With 40% of invertebrate pollinators in drastic decline, the European Union had already restricted use of neonicotinoid insecticides in 2013.
Canada may soon restrict neonicotinoid use, but in a less sweeping manner.
Health Canada proposes restrictions
Announced Health Canada on August 15, 2018, “Following special reviews for two neonicotinoid pesticides, clothianidin and thiamethoxam, Health Canada’s Pest Management Regulatory Agency has found that these substances are being measured at levels that are harmful to aquatic insects. These aquatic insects, which are a source of food for fish, birds and other animals, are an important part of the ecosystem. Based on these findings, Health Canada is proposing to phase out all outdoor agricultural and turf uses for clothianidin, and all outdoor agricultural and ornamental uses for thiamethoxam in the next three to five years.”
Observed Robert Arnason, writing for the Western Producer farm trade journal, but also a frequent contributor to the generally pro-industry Genetic Literacy Project, “Nearly every canola seed and corn seed in Canada, and a portion of soybean acres, are coated with a neonicotinoid prior to planting. If Health Canada does proceed with the phase-out, Canada would become the first country in the world,” but probably not the last, “to ban neonicotinoid insecticides because of a risk to aquatic insects.”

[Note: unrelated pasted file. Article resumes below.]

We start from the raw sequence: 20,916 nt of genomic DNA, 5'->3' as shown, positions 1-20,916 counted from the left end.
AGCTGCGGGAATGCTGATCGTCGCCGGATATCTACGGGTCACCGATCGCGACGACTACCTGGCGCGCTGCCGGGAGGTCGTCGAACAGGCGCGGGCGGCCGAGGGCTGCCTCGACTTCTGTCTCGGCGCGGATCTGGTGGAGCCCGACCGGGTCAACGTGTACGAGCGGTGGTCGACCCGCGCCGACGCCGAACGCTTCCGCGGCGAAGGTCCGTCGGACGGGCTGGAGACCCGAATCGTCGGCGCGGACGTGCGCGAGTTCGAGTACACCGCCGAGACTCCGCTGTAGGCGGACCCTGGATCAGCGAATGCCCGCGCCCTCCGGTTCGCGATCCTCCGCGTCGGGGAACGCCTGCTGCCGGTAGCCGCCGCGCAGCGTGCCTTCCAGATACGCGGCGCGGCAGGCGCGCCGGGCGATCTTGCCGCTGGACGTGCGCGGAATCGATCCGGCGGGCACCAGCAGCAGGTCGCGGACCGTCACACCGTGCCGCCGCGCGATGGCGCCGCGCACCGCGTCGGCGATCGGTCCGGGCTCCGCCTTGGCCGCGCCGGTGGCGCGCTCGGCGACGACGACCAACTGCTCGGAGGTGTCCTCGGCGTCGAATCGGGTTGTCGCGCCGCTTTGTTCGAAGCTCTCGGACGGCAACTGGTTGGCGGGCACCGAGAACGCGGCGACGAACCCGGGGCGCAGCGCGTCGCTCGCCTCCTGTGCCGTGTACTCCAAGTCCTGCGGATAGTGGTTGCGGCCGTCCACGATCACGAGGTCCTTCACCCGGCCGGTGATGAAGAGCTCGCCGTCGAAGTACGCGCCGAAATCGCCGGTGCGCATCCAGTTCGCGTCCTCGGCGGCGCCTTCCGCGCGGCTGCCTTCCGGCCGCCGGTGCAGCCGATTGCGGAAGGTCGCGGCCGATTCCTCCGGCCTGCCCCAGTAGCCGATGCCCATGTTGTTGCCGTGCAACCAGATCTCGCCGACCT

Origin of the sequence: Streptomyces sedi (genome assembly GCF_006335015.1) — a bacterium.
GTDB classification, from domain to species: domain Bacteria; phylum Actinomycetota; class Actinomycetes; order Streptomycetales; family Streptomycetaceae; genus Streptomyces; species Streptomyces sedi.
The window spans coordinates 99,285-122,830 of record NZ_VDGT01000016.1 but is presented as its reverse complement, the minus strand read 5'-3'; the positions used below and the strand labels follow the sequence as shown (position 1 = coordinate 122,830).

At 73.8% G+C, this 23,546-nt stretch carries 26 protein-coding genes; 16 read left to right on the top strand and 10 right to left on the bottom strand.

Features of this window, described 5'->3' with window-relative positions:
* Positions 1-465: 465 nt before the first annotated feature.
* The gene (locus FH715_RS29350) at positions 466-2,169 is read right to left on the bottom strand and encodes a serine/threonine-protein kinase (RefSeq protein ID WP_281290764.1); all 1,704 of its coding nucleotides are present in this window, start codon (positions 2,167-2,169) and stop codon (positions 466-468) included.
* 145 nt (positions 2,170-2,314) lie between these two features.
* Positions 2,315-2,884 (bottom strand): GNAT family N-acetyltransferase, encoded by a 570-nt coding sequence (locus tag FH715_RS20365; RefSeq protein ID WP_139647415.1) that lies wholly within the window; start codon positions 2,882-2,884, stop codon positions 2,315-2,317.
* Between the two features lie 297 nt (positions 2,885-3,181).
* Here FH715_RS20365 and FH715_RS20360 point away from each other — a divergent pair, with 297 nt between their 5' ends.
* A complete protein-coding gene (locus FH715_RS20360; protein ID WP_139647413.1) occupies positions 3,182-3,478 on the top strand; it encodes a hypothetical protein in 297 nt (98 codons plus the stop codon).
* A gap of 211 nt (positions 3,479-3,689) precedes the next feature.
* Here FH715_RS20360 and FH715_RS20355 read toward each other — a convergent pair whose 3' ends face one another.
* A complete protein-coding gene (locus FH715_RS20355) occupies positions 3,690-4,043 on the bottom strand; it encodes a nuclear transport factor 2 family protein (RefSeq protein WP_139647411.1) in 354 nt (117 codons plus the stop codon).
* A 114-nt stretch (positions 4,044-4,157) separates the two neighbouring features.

The Western Producer, in a separate article, reported the finding of University of Guelph researcher Nigel Raine that bumblebee queens exposed to the neonicotinoid pesticide thiamethoxam are 26% less likely to lay eggs to start new colonies.
Published by the peer-reviewed journal Nature Ecology & Evolution in August 2017, this discovery has ominous implications for some of the less prolific bee varieties, which nonetheless are the top pollinator in many places where farmed honeybees are seldom if ever seen.
U.S. neonicotinoid regulation, meanwhile, has recently gone backward.
Trump appointee allows neonicotinoids on wildlife refuges
The Health Canada announcement came a week after the Center for Biological Diversity and Center for Food Safety on August 8, 2018 filed a notice of intent to sue the Donald Trump administration for abruptly reversing a 2014 U.S. Fish & Wildlife Service decision to prohibit the use of neonicotinoid pesticides and genetically modified pesticide-resistant crops on national wildlife refuges.
Greg Sheehan, U.S. Fish and Wildlife Service acting director from January 2018 until August 16, 2018, “unilaterally withdrew the 2014 agency decision last week without first assessing threats to protected plants and animals on or around the wildlife refuges, as required by the Endangered Species Act,” the Center for Biological Diversity and Center for Food Safety publicists Hannah Connor and George Kimbrell charged in a joint media release.